Pulling Back The Curtain on Rate Base Inflation

By Bob Sacks on February 14, 2014

For the last twenty years I have been publicly critical of the process and accountability—or lack thereof—of rate base, yet it never occurred to me to write an article about it. The truth is, I don't recall anyone writing an article about rate base from a positive or negative viewpoint.

From my perspective, rate base is a convoluted tool designed to produce distorted circulation figures. Yes, auditing is an attempt to verify with some precision and prove to the advertisers that a certain number of people may have picked up and read your magazine. But imbedded in this arcane system is a potential for trickery and a temptation to abuse the well-meaning audit results to achieve what amounts to some meaningless readership number.

Since I wanted to express more than just my opinion on this topic, I reached out to industry leaders from all segments of our noble franchise. Most of the people I spoke to in the research for this article focused their observations on the abundant abuse of rate base and its antiquated nature.

I spoke to magazine media pundit and Publishing Executive columnist D. Eadward Tree and started by asking, "What is the problem with rate base?" He says, "I think we should define the problem clearly: Is it circulation audits? Rate base in general? Or inflated rate bases? I don't see a problem with the concept of rate base in general: We make a promise to our advertisers about who will see their ads, then verify that they got their money's worth by having the circulation audited. What gets us into trouble is inflated rate bases, which force publishers to do desperate, stupid things like offering $5 annual subscriptions, using negative-remit agents, and getting into trouble with the Federal Trade Commission."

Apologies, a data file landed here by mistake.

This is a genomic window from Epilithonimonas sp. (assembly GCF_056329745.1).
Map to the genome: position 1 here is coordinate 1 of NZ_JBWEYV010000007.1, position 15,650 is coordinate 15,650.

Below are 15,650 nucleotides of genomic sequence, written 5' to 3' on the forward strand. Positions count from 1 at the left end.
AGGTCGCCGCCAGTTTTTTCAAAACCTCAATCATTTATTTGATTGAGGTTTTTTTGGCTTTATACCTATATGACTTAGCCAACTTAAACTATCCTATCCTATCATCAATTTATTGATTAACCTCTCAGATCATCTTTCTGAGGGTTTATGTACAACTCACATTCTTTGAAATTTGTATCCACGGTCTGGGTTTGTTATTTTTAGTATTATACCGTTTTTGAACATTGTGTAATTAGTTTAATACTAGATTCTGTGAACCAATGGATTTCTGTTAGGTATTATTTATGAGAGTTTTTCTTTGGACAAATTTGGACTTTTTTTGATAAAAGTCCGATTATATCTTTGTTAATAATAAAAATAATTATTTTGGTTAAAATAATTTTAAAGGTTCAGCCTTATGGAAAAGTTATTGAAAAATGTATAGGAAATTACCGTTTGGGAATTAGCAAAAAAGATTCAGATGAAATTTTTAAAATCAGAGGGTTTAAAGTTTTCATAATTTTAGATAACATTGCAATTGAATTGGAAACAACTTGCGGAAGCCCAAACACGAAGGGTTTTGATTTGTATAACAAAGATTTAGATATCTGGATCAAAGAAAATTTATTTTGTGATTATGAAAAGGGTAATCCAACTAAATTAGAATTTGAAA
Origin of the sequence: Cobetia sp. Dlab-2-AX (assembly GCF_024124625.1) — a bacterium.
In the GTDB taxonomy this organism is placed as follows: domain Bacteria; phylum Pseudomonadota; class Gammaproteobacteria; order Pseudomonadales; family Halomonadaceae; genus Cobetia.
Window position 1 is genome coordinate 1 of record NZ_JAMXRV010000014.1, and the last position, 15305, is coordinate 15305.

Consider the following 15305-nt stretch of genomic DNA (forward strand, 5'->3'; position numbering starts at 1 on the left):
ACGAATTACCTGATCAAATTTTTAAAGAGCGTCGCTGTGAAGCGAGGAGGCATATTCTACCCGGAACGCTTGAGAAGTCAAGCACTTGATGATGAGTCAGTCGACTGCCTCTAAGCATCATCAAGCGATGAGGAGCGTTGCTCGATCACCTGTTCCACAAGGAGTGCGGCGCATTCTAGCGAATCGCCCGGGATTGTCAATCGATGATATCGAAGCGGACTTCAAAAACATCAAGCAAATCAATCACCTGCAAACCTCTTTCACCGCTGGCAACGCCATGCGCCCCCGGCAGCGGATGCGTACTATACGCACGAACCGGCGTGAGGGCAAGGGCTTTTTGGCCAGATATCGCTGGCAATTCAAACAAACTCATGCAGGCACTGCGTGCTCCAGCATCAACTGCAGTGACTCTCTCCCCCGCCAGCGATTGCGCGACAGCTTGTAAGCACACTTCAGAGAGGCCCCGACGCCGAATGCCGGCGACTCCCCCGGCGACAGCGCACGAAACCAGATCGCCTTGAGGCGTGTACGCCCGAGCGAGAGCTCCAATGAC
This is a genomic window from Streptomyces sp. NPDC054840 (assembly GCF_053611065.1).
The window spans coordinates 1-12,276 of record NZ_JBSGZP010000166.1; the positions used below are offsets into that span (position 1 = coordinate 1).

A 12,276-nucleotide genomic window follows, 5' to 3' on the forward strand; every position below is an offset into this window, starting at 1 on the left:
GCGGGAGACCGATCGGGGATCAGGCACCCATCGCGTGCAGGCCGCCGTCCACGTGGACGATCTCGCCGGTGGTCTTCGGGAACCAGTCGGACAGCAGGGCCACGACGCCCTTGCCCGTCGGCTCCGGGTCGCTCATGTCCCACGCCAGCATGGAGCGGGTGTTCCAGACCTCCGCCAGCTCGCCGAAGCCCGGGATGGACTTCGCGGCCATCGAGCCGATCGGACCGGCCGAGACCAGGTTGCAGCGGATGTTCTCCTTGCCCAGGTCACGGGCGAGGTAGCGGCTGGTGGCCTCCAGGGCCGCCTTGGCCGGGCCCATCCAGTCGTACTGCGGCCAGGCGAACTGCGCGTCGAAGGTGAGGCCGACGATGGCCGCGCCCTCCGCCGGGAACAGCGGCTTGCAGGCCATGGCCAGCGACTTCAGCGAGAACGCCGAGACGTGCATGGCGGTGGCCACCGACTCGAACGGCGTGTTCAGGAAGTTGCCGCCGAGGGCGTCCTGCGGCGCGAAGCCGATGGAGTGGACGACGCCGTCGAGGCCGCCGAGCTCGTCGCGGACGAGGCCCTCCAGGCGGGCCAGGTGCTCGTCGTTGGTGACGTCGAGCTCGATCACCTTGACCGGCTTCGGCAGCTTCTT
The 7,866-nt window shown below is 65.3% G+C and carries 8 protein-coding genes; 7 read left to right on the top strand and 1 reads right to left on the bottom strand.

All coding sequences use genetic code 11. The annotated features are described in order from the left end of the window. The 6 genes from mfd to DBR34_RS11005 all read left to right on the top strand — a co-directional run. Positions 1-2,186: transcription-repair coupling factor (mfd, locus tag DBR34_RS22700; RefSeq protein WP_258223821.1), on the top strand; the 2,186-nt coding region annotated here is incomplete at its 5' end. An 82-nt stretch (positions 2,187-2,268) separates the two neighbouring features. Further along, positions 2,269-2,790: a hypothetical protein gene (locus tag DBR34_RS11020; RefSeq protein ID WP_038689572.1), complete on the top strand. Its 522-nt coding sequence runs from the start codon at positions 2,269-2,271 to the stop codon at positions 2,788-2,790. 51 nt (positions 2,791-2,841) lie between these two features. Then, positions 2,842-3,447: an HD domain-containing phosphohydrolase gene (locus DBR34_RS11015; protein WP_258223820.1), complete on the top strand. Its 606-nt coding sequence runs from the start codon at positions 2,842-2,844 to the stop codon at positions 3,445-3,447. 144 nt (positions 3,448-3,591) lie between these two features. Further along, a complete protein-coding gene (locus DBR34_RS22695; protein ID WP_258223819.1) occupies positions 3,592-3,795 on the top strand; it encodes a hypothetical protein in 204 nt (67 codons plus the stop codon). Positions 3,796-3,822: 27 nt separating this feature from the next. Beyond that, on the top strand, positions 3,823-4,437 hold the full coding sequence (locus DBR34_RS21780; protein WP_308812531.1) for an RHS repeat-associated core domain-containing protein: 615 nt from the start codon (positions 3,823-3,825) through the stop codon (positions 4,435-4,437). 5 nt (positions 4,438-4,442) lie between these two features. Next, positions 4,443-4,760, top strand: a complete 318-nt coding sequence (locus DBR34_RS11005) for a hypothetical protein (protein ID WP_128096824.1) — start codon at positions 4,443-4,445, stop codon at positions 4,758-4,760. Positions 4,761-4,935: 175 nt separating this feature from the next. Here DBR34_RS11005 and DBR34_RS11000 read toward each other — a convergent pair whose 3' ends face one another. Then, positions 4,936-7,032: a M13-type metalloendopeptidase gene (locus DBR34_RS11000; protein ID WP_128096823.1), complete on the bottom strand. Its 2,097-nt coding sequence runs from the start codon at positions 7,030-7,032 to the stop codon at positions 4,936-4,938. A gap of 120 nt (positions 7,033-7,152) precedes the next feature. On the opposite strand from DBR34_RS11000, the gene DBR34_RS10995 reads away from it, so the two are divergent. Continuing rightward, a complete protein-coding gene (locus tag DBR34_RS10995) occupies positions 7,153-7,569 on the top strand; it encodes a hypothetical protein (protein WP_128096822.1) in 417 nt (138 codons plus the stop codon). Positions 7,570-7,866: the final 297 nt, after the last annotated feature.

I agree with Mr. Tree completely. The problem is not that we have a system called rate base, but that many publishers feel compelled to develop unnecessary and inflated rate bases that in the end dilute the authenticity of the process and which hasn't been good for anyone's longevity.

Bryan Welch, publisher and editorial director of Ogden Publications says, "We decided about 15 years ago that rate base was an obsolete concept, and that in its obsolescence, it was damaging our business and our industry. We abolished all discussion of rate bases in the late 1990s and never saw any negative impact on advertising revenue. We share all our audience data, postal reports, newsstand galleys, and selected financial statements, if asked. But we're almost never asked. We prefer to give advertisers methods for measuring the response to their advertising with our media brands. We ask them what measurement would be meaningful, and we try to provide that measurement."